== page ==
ORANGEBURG, N.Y., Nov. 1 (UPI) -- Research with mice suggests cocaine and amphetamine could be particularly addictive to adolescents, a study released Friday reported.
The drugs increased levels of delta-FosB, a protein associated with addictive behavior, in two brain regions in adolescent mice, researchers concluded. Amphetamine did not increase delta-FosB in the two regions in adult and very young mouse brains and cocaine did not induce an increase in one of the brain areas.
The finding could help in the development of therapies for teen cocaine and amphetamine abuse. It also has implications for the widespread use of amphetamine-like substances in treating attention deficit hyperactivity disorder, or ADHD, researchers said.
The study, conducted at the Nathan Kline Institute in Orangeburg and Temple University in Philadelphia, is the first to analyze these brain changes systematically in response to cocaine and amphetamine at young ages in any species. It will appear in the November issue of the Journal of Neuroscience.
Previous research has suggested that the genes targeted by delta-FosB become more active by the protein and stay more active for extended periods of time, lead author Michelle Ehrlich, a child neurologist at Farber Institute for Neuroscience at Thomas Jefferson University in Philadelphia, told United Press International.
"The challenge now is to identify the key target genes, particularly in the adolescent brain," she said. "Another possibility is that among the genes that are upregulated (more active) are a group of genes that are structural genes, which ultimately change the structure of the connections, or the synapses between the (brain) cells," Ehrlich said.
The researchers gave injections of cocaine, amphetamine or salt water to very young, adolescent and adult mice for seven days. They then examined the animals' brains for accumulations of delta-FosB in two regions. After amphetamine and cocaine dosing, the nucleus accumbens, a region in the brain strongly associated with addictive mechanisms and reward, showed increased levels of delta-FosB in the adolescent mice but not the very young or the adult mice.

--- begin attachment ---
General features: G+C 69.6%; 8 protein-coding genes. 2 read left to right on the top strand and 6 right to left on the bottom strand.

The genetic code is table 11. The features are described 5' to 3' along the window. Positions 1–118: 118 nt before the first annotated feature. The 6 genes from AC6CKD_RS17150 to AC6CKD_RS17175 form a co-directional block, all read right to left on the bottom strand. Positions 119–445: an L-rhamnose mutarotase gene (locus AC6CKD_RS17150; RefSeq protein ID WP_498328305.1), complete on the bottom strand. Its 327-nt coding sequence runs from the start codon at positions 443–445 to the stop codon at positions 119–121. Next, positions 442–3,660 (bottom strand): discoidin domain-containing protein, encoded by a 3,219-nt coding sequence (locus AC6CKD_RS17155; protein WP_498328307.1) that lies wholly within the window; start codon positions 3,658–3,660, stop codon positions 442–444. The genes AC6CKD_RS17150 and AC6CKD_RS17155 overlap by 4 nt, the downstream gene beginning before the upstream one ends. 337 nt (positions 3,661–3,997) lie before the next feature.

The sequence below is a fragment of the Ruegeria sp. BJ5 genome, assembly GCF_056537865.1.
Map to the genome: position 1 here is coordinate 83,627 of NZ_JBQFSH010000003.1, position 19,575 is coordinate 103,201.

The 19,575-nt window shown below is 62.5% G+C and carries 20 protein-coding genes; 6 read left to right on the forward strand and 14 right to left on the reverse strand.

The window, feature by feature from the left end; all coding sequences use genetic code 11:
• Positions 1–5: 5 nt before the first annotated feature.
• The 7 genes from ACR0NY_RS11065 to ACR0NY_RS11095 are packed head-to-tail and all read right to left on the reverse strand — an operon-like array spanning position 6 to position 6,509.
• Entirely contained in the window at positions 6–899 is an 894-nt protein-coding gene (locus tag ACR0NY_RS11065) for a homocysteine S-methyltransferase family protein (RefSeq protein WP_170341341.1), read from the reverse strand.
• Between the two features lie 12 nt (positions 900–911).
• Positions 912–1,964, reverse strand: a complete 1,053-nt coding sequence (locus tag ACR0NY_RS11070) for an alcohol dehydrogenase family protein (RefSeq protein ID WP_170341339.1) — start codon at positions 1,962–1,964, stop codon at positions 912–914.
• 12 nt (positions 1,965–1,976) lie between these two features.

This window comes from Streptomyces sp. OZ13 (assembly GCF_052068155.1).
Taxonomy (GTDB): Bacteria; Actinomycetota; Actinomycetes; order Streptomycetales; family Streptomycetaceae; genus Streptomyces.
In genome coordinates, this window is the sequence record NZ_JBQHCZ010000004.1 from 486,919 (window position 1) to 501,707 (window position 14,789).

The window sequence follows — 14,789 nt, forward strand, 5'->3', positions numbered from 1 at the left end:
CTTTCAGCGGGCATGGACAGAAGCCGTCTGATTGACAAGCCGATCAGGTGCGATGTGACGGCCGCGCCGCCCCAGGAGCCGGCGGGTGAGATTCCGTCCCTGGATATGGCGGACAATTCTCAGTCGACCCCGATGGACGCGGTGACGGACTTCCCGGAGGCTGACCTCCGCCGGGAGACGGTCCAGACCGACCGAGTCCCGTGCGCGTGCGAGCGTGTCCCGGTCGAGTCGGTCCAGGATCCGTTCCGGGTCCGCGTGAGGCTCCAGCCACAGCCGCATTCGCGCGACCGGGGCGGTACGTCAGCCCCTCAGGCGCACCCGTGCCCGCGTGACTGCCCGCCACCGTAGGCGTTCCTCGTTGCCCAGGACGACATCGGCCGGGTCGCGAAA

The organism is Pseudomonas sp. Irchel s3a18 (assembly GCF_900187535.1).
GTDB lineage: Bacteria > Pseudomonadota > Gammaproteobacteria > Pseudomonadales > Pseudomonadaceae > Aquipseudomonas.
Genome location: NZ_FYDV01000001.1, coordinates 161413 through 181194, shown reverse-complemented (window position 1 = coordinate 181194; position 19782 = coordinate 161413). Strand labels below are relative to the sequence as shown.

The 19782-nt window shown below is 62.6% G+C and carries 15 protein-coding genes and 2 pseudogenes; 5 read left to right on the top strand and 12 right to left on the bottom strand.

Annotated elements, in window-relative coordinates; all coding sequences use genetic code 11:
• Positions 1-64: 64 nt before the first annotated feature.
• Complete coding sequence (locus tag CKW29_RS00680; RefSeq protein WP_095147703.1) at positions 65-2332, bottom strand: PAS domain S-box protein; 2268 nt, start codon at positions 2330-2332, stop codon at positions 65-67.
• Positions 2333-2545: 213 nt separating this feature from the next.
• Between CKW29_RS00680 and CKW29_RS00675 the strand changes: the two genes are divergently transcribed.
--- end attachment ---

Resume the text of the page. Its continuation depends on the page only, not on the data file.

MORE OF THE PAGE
Amphetamine also caused increased levels of delta-FosB in the caudate putamen, a region associated with movement and with movement disorders that also is highly implicated in attention deficit hyperactivity disorder.
"I think this is important work because it suggests that there are patterns of gene expression that may predispose to drug addiction at various points in the developmental span," Joe Miller, neuropharmacologist at University of Southern California in Los Angeles, told UPI.
However, the mouse study results cannot be applied directly to human adolescents and the research could be improved by looking at animals at more than three developmental stages points, Miller added.
"The frustrating thing with identifying increased activity of a (protein) such as delta-FosB is that it's only a first step. We know it simulates other genes, but after that it is not at all clear what changes result from this," Miller said.
"The challenge will be to learn what is the consequence of these changes in gene expression and which of these downstream effects are critical targets for reversal of the negative aspects of addiction," James A. Bibb, assistant professor of psychiatry at University of Texas Southwestern Medical Center in Dallas, told UPI.
Delta-FosB could promote long-lasting changes in the nerve connections in the brain, according to Bibb, who is researching the issue. Cocaine and amphetamine produce their immediate effects by changing the way nerves communicate with one another.
(Reported by Joe Grossman, UPI Science News, in Santa Cruz, Calif.)